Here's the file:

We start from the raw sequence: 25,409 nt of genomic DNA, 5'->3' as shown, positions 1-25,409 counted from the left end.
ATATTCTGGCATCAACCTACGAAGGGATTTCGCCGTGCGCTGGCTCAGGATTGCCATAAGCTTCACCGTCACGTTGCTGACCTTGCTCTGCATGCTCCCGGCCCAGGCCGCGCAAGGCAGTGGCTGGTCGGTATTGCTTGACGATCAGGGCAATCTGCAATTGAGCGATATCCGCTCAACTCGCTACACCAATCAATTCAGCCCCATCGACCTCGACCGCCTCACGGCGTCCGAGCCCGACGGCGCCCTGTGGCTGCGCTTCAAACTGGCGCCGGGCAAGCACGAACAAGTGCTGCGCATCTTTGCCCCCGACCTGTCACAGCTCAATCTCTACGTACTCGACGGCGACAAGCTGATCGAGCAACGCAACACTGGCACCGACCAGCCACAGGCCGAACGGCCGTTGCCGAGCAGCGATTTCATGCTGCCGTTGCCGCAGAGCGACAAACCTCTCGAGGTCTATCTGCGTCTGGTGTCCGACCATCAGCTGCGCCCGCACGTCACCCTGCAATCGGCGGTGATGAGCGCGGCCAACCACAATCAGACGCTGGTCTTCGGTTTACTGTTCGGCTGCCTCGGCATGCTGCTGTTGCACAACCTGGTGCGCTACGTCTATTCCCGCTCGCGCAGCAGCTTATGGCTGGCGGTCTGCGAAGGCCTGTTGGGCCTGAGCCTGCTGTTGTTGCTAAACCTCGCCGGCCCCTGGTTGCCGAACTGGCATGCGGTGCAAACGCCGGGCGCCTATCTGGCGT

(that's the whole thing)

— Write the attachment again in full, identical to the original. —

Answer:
We start from the raw sequence: 25,409 nt of genomic DNA, 5'->3' as shown, positions 1-25,409 counted from the left end.
ATATTCTGGCATCAACCTACGAAGGGATTTCGCCGTGCGCTGGCTCAGGATTGCCATAAGCTTCACCGTCACGTTGCTGACCTTGCTCTGCATGCTCCCGGCCCAGGCCGCGCAAGGCAGTGGCTGGTCGGTATTGCTTGACGATCAGGGCAATCTGCAATTGAGCGATATCCGCTCAACTCGCTACACCAATCAATTCAGCCCCATCGACCTCGACCGCCTCACGGCGTCCGAGCCCGACGGCGCCCTGTGGCTGCGCTTCAAACTGGCGCCGGGCAAGCACGAACAAGTGCTGCGCATCTTTGCCCCCGACCTGTCACAGCTCAATCTCTACGTACTCGACGGCGACAAGCTGATCGAGCAACGCAACACTGGCACCGACCAGCCACAGGCCGAACGGCCGTTGCCGAGCAGCGATTTCATGCTGCCGTTGCCGCAGAGCGACAAACCTCTCGAGGTCTATCTGCGTCTGGTGTCCGACCATCAGCTGCGCCCGCACGTCACCCTGCAATCGGCGGTGATGAGCGCGGCCAACCACAATCAGACGCTGGTCTTCGGTTTACTGTTCGGCTGCCTCGGCATGCTGCTGTTGCACAACCTGGTGCGCTACGTCTATTCCCGCTCGCGCAGCAGCTTATGGCTGGCGGTCTGCGAAGGCCTGTTGGGCCTGAGCCTGCTGTTGTTGCTAAACCTCGCCGGCCCCTGGTTGCCGAACTGGCATGCGGTGCAAACGCCGGGCGCCTATCTGGCGT